VGI FOR LAND ADMINISTRATION – A QUALITY PERSPECTIVE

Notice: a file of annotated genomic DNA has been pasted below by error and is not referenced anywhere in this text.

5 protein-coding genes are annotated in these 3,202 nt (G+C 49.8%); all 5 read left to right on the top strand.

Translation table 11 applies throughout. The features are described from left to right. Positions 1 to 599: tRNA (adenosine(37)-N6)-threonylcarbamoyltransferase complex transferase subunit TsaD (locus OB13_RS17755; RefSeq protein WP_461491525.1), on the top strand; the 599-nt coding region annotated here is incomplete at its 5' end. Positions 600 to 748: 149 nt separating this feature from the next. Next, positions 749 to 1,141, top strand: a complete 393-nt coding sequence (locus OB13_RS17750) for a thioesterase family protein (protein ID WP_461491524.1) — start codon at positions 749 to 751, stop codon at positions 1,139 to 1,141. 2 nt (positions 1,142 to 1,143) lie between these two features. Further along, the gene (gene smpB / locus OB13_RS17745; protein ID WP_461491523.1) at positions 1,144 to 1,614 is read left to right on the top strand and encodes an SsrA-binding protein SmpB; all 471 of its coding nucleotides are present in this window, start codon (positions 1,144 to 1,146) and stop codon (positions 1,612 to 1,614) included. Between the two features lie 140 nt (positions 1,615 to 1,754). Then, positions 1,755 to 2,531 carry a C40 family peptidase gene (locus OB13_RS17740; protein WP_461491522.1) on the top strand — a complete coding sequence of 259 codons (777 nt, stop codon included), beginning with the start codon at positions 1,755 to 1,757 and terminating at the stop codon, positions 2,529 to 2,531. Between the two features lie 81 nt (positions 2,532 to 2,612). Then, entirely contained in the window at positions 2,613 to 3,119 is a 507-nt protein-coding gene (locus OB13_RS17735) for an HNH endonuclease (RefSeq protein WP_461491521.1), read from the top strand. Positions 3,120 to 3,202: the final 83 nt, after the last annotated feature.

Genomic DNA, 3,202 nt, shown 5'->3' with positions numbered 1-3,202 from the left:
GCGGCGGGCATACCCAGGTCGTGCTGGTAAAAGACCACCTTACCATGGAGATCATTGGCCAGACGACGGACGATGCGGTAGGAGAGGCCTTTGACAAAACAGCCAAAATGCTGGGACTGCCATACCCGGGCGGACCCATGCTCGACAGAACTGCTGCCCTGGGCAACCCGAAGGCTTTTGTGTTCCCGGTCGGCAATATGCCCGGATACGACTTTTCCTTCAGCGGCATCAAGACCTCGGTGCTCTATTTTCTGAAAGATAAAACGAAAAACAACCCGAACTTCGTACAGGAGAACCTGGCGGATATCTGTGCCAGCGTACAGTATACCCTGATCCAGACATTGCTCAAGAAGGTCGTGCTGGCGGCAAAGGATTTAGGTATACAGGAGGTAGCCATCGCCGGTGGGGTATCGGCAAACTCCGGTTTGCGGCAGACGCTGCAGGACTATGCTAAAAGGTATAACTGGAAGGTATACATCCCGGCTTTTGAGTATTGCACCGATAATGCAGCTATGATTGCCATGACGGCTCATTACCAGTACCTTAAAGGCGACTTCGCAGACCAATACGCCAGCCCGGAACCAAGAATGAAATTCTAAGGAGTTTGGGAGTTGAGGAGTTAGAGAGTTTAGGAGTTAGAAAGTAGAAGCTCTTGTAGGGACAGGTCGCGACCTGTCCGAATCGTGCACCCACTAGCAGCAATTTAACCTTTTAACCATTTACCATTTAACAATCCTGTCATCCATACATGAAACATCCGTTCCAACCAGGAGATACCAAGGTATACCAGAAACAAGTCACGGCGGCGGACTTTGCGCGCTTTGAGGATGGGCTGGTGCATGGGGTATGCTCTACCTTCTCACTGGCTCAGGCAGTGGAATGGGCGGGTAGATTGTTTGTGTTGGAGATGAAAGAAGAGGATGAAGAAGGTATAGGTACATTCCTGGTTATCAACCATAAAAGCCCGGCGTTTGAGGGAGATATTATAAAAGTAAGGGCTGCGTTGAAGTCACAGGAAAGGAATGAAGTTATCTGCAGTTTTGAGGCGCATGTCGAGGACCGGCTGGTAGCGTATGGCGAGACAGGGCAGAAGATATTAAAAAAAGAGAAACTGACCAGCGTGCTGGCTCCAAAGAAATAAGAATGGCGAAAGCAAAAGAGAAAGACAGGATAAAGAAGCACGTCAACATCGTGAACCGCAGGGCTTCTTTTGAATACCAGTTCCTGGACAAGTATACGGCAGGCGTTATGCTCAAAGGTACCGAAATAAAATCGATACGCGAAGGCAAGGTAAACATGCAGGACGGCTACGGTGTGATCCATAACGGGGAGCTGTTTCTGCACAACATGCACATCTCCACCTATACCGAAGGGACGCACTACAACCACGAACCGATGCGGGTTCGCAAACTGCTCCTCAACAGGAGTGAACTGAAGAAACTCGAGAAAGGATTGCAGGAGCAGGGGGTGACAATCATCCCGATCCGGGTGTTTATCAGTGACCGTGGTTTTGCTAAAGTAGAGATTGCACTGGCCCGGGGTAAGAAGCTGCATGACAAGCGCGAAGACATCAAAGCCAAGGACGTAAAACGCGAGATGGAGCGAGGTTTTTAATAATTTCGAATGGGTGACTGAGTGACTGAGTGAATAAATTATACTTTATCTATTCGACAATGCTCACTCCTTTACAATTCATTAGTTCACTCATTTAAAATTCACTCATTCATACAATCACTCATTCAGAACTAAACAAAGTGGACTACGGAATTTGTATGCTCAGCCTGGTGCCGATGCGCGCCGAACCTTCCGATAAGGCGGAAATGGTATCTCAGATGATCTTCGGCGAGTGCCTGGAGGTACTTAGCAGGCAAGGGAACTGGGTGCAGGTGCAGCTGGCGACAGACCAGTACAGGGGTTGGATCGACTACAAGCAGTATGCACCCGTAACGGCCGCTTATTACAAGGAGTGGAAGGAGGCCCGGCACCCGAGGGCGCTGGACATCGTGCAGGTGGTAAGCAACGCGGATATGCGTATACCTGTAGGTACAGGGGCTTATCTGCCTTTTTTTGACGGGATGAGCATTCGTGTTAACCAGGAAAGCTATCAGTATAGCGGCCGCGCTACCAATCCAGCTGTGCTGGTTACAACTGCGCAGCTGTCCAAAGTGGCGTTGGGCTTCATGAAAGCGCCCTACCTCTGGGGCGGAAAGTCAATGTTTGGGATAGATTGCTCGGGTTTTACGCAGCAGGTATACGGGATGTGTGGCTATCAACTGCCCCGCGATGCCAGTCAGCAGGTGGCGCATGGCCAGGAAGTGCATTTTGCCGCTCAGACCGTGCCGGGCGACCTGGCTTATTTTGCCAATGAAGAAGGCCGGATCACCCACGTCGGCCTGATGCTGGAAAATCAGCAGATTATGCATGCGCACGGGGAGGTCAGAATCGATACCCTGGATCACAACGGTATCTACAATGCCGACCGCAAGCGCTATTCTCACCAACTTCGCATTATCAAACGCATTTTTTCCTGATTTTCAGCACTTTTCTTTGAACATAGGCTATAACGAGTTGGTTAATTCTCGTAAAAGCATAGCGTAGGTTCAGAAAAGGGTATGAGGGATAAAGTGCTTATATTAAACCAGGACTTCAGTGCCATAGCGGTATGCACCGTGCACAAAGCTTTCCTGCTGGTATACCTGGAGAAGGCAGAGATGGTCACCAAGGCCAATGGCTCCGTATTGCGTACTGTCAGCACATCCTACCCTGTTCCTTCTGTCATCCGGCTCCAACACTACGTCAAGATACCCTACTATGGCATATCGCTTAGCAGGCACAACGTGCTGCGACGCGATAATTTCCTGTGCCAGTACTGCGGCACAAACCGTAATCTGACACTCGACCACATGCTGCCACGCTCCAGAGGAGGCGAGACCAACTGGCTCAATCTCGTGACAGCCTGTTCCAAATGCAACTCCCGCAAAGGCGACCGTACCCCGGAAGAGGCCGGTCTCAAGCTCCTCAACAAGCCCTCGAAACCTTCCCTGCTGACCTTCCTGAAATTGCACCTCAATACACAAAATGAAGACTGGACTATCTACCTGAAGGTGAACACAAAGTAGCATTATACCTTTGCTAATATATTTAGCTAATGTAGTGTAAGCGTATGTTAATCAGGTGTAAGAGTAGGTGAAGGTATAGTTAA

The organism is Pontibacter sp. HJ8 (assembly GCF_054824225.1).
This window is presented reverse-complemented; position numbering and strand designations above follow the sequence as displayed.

Since the use of volunteered geographic information (VGI) or crowd sourced data (Goodchild, 2007) became more common, several people proposed the use of such methods of data collection for various fields. Success stories were Wikipedia encyclopaedia and OpenStreetMap (OSM), but also using VGI in land administration has been proposed. Robin McLaren proposed crowd sourcing as a way to get a new citizen collaboration model in land administration to enhance transparency and decrease costs (McLaren, 2011). Keenja et al. discussed the perception of VGI within the Dutch cadastre (Keenja, De Vries, Bennet, & Laarakker, 2012). Basiouka and Potsiou even discuss how crowd sourcing can be used to identify errors in the Hellenic cadastre (Basiouka & Potsiou, 2012). One problem of VGI is the quality control (compare Goodchild & Li, 2012). The problem with most data in a land administration system is that there is only a small group of people that can verify the correctness of information. The correct location of a boundary, for example, can only be assessed by the owners of the pieces of land touching at the boundary (and surveyors after investigation and measurement). How shall VGI then provide reliable data? Boundaries between areas of different use may be visible but land administration is often interested in ownership boundaries. In the paper we discuss the types of data used in land administration as discussed by Dale and McLaughlin (1999). These categories are then analyzed to identify the areas where VGI can actually provide reliable input. What we hope to learn from such an analysis is how to use the methodology of crowd sourcing for land administration, even if the data collection authoritatively.